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Efficient logback logging on JVM

Efficient logging that doesn’t bring your application down is simple to setup but is often overlooked. Here are some quick tips on how to achieve exactly that

Async Logging

Most applications these days should have a single (console) appender. This can be linked up with your log aggregator of choice. If your application cannot aggregate logs off the console stream, file is your next best alternative.

Wrap each of your appenders with an async appender and add the async appender to your root logger.

Every call to the logger creates a log event. In synchronous logging, that log event was processed and writes were made to all appender streams before the application continued. Since most stream writes involve I/O, this meant the application would wait for I/O before continuining thereby slowing it down. With async logging, the event gets pushed to a log level specific in memory queue. These events are processed and consumed by the appenders asynchronously. Since the application can continue after a log event has been published to the queue, asynchronous logging works quicker (as long as I/O is the long pole in the tent that is publishing log messages)

Here’s a sample configuration:

  <appender name="FILE" class="ch.qos.logback.core.FileAppender">
      <pattern>%logger{35} - %msg%n</pattern>

  <appender name="ASYNC-FILE" class="ch.qos.logback.classic.AsyncAppender">
    <appender-ref ref="FILE" />

    <appender-ref ref="ASYNC-FILE" />

Every queue has a configurable depth. The depth of the queue is based on how much memory you have and expected ratio in rates of messages coming in through the application and the messages being published through the I/O bottleneck.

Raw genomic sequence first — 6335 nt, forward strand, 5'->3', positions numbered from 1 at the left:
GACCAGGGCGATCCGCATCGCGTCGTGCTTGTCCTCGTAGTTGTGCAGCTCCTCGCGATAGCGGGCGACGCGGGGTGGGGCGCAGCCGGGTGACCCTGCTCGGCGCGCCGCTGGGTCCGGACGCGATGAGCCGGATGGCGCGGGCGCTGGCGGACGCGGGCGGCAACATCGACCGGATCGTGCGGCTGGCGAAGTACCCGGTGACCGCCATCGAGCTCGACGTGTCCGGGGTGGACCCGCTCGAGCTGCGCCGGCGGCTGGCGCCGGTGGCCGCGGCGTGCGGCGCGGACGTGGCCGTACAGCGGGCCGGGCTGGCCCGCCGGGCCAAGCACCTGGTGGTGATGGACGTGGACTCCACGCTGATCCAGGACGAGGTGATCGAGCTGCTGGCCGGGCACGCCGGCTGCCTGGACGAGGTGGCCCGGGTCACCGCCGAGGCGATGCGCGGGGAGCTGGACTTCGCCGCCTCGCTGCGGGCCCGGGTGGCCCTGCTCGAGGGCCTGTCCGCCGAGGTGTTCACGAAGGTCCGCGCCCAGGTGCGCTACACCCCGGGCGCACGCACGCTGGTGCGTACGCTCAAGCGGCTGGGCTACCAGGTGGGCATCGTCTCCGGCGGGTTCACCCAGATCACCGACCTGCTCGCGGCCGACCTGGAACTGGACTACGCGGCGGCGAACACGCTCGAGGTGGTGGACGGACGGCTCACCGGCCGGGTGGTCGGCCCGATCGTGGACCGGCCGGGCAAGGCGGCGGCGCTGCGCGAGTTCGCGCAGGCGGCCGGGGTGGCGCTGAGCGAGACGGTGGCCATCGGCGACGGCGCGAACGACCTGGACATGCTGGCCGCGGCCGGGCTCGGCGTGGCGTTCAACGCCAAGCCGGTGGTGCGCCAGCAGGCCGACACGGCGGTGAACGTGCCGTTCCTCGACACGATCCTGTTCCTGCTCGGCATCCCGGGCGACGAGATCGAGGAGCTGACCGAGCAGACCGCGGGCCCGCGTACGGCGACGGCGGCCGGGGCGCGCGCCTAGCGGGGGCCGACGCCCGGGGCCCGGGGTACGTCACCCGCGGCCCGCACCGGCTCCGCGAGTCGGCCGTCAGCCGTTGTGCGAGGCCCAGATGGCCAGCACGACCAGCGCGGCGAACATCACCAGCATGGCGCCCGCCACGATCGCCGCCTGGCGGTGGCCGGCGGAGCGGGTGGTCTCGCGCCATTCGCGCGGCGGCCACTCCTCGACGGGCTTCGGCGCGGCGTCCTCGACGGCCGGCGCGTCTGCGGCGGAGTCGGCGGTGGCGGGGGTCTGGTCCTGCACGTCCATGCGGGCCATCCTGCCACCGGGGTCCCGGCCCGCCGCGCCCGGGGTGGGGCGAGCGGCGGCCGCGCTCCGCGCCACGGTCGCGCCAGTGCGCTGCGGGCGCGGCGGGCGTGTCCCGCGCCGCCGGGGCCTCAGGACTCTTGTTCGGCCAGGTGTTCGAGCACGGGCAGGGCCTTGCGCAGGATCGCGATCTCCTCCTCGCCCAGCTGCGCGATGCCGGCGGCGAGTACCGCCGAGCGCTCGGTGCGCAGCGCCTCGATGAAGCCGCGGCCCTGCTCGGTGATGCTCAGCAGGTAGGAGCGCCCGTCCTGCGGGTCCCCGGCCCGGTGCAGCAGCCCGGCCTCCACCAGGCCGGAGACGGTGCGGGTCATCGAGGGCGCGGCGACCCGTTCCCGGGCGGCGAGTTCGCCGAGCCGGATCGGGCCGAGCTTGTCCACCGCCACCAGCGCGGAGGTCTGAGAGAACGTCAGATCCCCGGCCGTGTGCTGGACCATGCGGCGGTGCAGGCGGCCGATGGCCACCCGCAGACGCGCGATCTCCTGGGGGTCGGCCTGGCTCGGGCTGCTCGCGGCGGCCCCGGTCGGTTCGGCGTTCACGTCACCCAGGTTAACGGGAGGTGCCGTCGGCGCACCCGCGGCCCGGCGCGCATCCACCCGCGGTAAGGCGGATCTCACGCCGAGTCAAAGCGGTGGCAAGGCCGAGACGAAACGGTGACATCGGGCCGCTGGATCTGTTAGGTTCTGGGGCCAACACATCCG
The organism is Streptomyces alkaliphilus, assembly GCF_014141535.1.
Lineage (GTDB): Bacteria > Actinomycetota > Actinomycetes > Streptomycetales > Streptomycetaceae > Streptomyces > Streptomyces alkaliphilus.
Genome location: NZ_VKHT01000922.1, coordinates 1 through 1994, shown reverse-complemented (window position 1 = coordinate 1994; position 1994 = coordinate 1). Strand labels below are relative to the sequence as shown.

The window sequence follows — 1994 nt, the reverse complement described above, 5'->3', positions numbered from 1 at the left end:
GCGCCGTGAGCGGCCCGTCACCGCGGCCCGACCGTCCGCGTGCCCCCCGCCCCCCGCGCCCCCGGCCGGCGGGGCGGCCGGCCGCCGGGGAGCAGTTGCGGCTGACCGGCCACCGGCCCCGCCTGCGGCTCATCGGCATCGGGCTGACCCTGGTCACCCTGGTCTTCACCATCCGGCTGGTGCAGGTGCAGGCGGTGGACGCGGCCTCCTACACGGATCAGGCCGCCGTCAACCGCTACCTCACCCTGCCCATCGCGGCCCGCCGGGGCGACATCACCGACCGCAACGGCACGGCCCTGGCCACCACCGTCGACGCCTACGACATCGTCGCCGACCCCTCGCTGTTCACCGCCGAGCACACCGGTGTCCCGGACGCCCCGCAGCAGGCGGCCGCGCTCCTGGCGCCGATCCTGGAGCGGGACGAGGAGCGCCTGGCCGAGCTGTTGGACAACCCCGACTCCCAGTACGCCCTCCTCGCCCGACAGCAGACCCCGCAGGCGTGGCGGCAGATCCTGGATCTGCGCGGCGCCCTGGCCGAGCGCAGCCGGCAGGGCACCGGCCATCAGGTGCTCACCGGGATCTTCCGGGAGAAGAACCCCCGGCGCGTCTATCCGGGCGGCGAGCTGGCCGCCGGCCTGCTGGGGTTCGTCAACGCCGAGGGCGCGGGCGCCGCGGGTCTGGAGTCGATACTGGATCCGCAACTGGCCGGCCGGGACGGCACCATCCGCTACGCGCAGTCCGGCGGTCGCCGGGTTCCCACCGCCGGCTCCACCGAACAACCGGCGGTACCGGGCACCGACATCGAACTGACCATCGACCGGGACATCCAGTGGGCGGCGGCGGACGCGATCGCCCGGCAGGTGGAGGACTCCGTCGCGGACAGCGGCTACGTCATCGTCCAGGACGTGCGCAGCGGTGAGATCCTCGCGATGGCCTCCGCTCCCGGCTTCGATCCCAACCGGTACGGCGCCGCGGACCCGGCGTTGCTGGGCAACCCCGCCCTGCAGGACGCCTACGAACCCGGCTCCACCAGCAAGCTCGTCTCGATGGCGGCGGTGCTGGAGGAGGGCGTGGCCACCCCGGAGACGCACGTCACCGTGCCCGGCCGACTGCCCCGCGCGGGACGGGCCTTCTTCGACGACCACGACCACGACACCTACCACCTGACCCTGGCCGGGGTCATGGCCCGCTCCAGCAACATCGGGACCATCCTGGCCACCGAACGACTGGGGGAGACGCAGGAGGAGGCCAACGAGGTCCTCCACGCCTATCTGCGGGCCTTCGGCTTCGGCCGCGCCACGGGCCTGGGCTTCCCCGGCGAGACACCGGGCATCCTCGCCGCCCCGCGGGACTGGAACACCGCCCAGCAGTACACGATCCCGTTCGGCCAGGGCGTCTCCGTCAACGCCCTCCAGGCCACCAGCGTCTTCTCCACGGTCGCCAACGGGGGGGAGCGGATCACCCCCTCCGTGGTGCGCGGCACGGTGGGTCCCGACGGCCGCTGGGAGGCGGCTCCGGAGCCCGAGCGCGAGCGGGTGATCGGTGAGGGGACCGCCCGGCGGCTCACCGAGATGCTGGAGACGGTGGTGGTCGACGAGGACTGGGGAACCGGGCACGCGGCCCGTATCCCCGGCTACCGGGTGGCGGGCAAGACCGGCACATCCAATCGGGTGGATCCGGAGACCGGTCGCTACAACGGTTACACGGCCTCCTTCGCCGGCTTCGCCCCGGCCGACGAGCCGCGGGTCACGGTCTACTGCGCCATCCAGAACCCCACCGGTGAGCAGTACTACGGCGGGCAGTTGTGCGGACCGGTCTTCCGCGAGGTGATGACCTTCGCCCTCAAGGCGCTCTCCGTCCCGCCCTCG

If you hit max queue depth on either the WARN or ERROR queues, further statements for those levels become synchronous.

If you hit more than 80% of the max queue depth on any other level, the system will start dropping log statements (due to discardingThreshold=20 by default and neverBlock=true). Therefore, under high load, you can lose INFO, DEBUG and TRACE log messages. This behaviour is acceptable for most cases except specific critical statements (like audit logs). For such cases, you can add asynchronous appenders that are allowed to block.

The percentage of depth after which messages are dropped is configurable. You can make info/debug logs synchronous at 100% too if needed by changing the neverBlock=false (which is the default behaviour).

All of this information is available on logback’s documentation.

Writing log statements

Async logs only work more efficiently because the production of events is synchronous (and hopefully a quick task) and the processing of events (which requires IO) is a slow task.

However if production of log messages takes long time, async logging will not make things better. When you’re printing a large amount of data or if the creation of the log message is an expensive operation, use the following kind of log statement

// style 1: java string interpolation; inefficient and hard to read :P
logger.info("Large object value was " + largeObject1 + " and long operation printed " + largeObject2.longOperation())
// style 2: scala string interpolation; inefficient but easy to read
logger.info(s"Large object value was $largeObject1 and long operation printed ${largeObject2.longOperation()}")
// style 3: logback based string interpolation; efficient but inconvenient to read
logger.info("Large object value was {} and long operation printed {}", largeObject1, largeObject2.longOperation())

While the scala interpolation (style 2) is the easiest to read, we should only do it when the objects being printed are small (small-ish strings or primitives).

Rule of thumb:

  • For quick statements, use style 2.
  • For large statements, use style 3 (sacrifices readability for efficiency)
  • Never use style 1 :P

Using LazyLogging as opposed to creating loggers yourself

Use lazy logging. It internally uses loggers that wraps yours code (during compile time) with if checks to not process log statements if the specific log level doesn’t need to be printed (using macros). Worried about performance due to extra if conditions? You shouldn’t. Modern processors contain black magic called branch prediction that reduce the effect of statements such as this to be effectively nothing.

IMO, every scala project should use lazy logging. It’s light on dependencies and has a nice implementation that makes your logging more efficient run faster for fractionally slower compilation.

Created: 1st November 2018
Category: Development
Tags: JVM, Java, Logback, Logging, Performance, Scala